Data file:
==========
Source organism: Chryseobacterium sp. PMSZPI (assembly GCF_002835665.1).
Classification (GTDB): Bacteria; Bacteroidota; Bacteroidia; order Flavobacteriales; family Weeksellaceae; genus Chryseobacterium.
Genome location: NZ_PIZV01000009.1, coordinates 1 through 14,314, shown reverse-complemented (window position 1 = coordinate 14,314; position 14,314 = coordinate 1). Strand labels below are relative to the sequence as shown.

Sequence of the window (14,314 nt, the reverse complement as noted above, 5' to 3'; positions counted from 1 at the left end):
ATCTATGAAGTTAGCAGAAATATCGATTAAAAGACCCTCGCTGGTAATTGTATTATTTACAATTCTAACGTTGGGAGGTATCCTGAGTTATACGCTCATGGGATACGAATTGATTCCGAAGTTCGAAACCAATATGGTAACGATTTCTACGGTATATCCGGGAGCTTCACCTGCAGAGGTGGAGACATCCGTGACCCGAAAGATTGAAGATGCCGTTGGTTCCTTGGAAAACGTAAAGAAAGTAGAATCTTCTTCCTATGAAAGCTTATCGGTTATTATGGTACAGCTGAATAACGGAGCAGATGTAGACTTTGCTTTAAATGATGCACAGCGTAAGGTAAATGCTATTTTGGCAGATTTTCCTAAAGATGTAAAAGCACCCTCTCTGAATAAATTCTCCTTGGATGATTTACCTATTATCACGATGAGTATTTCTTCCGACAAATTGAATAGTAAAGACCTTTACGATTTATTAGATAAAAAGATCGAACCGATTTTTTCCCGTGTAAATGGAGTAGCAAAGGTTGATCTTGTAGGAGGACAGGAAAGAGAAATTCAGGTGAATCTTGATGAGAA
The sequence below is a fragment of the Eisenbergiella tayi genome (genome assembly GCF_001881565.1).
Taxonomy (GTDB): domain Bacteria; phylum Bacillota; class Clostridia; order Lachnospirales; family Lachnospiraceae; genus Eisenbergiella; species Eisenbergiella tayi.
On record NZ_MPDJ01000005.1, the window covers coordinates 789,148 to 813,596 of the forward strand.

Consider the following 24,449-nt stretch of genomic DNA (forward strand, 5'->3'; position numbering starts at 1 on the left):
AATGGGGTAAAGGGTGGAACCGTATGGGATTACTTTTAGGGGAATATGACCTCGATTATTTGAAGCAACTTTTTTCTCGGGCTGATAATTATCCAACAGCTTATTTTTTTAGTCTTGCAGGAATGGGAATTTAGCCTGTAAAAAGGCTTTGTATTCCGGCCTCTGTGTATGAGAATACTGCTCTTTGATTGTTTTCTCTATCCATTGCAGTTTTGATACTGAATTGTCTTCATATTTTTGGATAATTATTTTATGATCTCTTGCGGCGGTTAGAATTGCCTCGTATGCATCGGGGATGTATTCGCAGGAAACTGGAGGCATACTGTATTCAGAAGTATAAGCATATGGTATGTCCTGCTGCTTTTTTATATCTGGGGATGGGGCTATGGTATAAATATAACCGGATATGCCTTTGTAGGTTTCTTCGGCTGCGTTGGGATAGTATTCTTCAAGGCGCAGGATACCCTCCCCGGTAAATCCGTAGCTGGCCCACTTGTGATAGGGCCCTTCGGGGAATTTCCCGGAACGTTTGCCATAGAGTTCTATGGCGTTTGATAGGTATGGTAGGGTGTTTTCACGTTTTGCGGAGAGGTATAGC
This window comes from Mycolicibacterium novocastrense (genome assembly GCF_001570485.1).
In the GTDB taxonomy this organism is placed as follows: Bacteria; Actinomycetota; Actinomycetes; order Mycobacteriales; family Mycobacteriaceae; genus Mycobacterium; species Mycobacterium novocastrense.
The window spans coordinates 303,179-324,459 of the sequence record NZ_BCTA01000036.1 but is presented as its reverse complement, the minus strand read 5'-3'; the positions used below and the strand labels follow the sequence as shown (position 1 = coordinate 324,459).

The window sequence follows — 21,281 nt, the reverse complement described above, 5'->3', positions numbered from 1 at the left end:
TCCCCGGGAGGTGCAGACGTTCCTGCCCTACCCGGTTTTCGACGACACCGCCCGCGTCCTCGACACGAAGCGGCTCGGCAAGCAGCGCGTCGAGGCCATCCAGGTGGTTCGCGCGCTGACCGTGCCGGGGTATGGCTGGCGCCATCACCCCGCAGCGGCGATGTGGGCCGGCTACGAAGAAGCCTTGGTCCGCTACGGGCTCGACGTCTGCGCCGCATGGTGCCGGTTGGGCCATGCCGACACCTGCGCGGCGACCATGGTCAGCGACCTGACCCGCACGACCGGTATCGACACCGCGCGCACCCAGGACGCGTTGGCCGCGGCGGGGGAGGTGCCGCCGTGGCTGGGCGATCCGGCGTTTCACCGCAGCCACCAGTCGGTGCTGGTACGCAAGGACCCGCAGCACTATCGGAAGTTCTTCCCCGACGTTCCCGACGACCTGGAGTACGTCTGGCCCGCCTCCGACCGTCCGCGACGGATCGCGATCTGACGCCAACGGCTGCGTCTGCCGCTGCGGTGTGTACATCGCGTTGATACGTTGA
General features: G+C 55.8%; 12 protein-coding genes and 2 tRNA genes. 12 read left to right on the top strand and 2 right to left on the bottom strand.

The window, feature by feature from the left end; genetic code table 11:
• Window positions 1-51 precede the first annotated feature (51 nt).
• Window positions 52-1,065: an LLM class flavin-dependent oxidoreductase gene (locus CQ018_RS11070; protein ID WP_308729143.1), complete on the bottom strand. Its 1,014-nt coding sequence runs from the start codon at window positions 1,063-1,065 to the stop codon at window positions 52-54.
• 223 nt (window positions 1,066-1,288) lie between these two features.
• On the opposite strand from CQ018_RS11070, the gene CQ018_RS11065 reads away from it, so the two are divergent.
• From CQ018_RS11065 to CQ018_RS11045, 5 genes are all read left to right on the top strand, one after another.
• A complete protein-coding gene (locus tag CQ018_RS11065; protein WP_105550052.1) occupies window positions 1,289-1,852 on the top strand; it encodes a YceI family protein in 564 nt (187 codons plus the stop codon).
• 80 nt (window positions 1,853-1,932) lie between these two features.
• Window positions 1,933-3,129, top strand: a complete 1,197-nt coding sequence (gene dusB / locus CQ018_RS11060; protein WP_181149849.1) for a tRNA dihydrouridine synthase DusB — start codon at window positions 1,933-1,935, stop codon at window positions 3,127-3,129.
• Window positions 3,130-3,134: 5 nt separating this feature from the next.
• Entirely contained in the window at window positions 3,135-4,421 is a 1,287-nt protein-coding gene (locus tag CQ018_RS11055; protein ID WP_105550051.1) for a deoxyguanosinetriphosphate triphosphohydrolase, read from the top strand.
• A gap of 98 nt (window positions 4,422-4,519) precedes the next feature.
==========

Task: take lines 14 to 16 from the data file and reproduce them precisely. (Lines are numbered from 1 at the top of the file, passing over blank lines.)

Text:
The window sequence follows — 21,281 nt, the reverse complement described above, 5'->3', positions numbered from 1 at the left end:
TCCCCGGGAGGTGCAGACGTTCCTGCCCTACCCGGTTTTCGACGACACCGCCCGCGTCCTCGACACGAAGCGGCTCGGCAAGCAGCGCGTCGAGGCCATCCAGGTGGTTCGCGCGCTGACCGTGCCGGGGTATGGCTGGCGCCATCACCCCGCAGCGGCGATGTGGGCCGGCTACGAAGAAGCCTTGGTCCGCTACGGGCTCGACGTCTGCGCCGCATGGTGCCGGTTGGGCCATGCCGACACCTGCGCGGCGACCATGGTCAGCGACCTGACCCGCACGACCGGTATCGACACCGCGCGCACCCAGGACGCGTTGGCCGCGGCGGGGGAGGTGCCGCCGTGGCTGGGCGATCCGGCGTTTCACCGCAGCCACCAGTCGGTGCTGGTACGCAAGGACCCGCAGCACTATCGGAAGTTCTTCCCCGACGTTCCCGACGACCTGGAGTACGTCTGGCCCGCCTCCGACCGTCCGCGACGGATCGCGATCTGACGCCAACGGCTGCGTCTGCCGCTGCGGTGTGTACATCGCGTTGATACGTTGA
General features: G+C 55.8%; 12 protein-coding genes and 2 tRNA genes. 12 read left to right on the top strand and 2 right to left on the bottom strand.